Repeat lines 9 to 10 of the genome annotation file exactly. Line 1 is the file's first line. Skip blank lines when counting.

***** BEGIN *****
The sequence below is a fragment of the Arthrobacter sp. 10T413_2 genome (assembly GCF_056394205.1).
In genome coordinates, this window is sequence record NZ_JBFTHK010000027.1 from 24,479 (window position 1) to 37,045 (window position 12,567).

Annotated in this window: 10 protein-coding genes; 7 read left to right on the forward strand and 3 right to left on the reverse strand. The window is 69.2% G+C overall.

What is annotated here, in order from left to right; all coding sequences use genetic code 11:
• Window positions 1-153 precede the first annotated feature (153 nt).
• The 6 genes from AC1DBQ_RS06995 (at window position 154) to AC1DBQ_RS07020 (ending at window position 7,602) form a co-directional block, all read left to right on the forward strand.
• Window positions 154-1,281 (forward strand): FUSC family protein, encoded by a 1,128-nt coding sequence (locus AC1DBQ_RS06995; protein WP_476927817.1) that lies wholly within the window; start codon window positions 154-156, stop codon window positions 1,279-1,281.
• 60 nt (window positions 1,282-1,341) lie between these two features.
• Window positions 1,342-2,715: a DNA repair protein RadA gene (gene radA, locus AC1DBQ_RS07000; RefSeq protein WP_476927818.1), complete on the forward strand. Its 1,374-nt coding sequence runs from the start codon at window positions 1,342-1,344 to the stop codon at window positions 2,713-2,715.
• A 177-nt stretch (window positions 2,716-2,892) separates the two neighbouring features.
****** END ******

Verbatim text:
• Window positions 1,342-2,715: a DNA repair protein RadA gene (gene radA, locus AC1DBQ_RS07000; RefSeq protein WP_476927818.1), complete on the forward strand. Its 1,374-nt coding sequence runs from the start codon at window positions 1,342-1,344 to the stop codon at window positions 2,713-2,715.
• A 177-nt stretch (window positions 2,716-2,892) separates the two neighbouring features.